Ed Miliband's argument that independence for Scotland would cause a "race to the bottom" is a curiously narrow one.

It highlights the SNP's corporation tax-cutting policy as the most significant likely outcome of a Yes vote in September's referendum.

Mr Miliband and Labour are keen to question Alex Salmond's progressive credentials, and are entitled to do so.

Loading article content

But the argument risks seeming like more of what pro-Unionists have been criticised for - at best a negative and, at worst, a scaremongering message.

Many of those considering voting Yes are not doing so because they fear a race to the bottom, but because they aspire for a better Scotland, a more socially just and equal society which they do not see coming from the Union and from a politics still dominated by Westminster.

Those who believe Scotland could be an independent country with a strong social security system and public services, and a thriving economy on the Nordic model, are not contemplating a race to the bottom. Instead, they see this country leading the way to a better politics in the UK.

Mr Miliband's speech in Perth yesterday began to engage more seriously with those aspirations. He says Labour can deliver social justice across the UK. This assertion matters because he is a very significant figure in the referendum's outcome.

It is worth recognising voters who are core Labour supporters will be key to the result in September.

Success for the Yes campaign will depend on persuading enough traditional Labour voters their concerns are likely to continue to be ignored by UK parties seeking to win General Elections by satisfying Middle England.

So what Mr Miliband does, says and thinks is crucial. A credible alternative in terms of proposals for increased devolution would help. It is not yet clear whether the alternative on offer from Labour meets this definition.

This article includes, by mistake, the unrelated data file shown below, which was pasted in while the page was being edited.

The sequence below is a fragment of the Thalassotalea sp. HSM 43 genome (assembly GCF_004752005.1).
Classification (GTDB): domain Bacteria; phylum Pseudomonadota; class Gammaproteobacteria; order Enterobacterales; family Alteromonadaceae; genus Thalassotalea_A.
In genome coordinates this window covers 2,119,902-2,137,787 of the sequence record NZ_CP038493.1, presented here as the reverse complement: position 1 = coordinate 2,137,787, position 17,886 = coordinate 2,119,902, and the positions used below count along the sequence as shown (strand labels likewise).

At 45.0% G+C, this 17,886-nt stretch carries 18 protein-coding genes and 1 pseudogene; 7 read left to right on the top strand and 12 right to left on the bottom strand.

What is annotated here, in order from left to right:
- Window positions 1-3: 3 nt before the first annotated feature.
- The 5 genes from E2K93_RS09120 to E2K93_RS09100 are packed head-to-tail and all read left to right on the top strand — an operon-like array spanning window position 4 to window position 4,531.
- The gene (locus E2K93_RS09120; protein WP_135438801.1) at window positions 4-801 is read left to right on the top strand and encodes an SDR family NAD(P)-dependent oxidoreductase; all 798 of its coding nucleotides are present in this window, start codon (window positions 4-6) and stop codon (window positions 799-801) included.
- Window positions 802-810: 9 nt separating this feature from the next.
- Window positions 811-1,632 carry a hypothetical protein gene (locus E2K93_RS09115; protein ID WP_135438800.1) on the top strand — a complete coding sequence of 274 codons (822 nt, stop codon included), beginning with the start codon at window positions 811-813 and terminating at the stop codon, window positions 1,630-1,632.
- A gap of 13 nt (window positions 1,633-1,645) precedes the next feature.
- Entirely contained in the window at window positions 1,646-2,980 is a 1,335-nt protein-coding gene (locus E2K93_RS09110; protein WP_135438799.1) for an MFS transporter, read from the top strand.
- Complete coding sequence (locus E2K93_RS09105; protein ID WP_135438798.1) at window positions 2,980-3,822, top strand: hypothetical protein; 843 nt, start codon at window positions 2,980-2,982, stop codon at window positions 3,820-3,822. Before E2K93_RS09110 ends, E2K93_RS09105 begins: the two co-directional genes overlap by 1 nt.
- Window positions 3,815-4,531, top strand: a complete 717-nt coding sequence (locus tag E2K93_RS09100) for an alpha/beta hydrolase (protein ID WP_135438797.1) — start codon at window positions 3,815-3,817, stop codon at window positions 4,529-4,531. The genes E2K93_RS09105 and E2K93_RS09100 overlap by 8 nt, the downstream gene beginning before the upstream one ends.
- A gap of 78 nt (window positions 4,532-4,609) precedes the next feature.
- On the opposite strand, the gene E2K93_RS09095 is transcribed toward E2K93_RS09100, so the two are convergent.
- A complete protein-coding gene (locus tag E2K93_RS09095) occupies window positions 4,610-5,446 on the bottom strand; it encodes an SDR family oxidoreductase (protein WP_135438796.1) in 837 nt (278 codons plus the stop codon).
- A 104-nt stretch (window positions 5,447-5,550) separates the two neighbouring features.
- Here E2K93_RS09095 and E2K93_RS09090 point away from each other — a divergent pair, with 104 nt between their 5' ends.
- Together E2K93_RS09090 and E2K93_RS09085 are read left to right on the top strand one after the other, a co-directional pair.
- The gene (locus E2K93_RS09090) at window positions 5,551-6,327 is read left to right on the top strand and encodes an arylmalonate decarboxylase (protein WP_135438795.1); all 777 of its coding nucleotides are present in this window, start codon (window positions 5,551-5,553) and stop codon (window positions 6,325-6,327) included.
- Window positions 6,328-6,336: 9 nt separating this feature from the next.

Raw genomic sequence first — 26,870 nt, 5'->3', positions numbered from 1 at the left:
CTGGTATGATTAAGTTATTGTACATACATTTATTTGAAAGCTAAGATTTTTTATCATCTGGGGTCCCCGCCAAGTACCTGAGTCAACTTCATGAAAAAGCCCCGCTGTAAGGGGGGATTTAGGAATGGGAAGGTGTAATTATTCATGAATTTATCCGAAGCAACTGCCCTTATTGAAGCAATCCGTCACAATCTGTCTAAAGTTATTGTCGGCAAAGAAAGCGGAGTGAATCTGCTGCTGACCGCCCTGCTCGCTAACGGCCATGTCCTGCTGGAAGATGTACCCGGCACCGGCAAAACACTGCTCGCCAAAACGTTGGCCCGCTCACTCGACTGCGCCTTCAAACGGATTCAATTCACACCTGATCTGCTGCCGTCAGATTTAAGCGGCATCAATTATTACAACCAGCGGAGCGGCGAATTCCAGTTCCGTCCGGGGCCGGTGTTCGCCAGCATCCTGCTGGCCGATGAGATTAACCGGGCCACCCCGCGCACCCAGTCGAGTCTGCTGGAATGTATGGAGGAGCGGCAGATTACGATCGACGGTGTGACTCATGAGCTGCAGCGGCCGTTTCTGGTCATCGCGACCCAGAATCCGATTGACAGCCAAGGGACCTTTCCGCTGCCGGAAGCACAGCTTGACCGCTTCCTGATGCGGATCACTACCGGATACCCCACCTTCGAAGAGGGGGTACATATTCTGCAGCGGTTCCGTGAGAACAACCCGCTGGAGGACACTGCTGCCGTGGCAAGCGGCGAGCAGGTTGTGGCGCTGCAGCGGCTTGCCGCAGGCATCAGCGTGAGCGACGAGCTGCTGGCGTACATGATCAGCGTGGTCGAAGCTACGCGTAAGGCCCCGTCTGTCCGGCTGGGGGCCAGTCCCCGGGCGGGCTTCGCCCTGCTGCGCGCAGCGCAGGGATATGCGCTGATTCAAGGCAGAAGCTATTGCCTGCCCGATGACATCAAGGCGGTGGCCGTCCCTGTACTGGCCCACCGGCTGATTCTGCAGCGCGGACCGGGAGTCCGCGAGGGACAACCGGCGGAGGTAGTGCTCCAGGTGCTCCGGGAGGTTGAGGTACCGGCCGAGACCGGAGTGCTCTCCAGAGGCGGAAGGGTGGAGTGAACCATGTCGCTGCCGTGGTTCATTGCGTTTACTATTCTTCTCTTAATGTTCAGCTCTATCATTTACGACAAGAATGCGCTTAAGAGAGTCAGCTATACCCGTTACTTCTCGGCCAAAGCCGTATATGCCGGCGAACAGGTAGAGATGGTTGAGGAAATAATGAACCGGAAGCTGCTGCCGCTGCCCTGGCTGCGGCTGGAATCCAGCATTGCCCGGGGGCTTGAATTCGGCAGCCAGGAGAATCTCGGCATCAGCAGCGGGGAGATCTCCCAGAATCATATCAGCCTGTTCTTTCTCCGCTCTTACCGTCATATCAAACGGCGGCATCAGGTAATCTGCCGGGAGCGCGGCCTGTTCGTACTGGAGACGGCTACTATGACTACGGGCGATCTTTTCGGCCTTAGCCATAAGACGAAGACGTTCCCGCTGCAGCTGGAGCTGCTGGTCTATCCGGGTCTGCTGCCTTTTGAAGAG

However, even more important is Mr Miliband's own credibility. Despite making some astute political calls about issues such as phone hacking, the BBC, globalisation and the economy, the Labour leader struggles to persuade voters he is a realistic Prime Minister in waiting. His personal ratings in Scotland remain higher than in England. But that is not the issue.

Labour supporters are being urged by many sides, including former MP Jim Sillars and those behind the Common Weal project at the Jimmy Reid Foundation, to consider a Yes vote in the hopes of a revitalised left in a future independent Scotland.

It is not clear how many stand to be persuaded of this, but one thing is clear. If Mr Miliband looks as if he can realistically win the 2015 General Election for Labour, then many of those core Scottish supporters will be strongly inclined to hang on for that outcome.

But if he continues to struggle to convince, the suggestion Labour voters should consider a Yes vote may well have more traction.

For this reason Mr Miliband's approach in the coming months is likely to take on very considerable significance.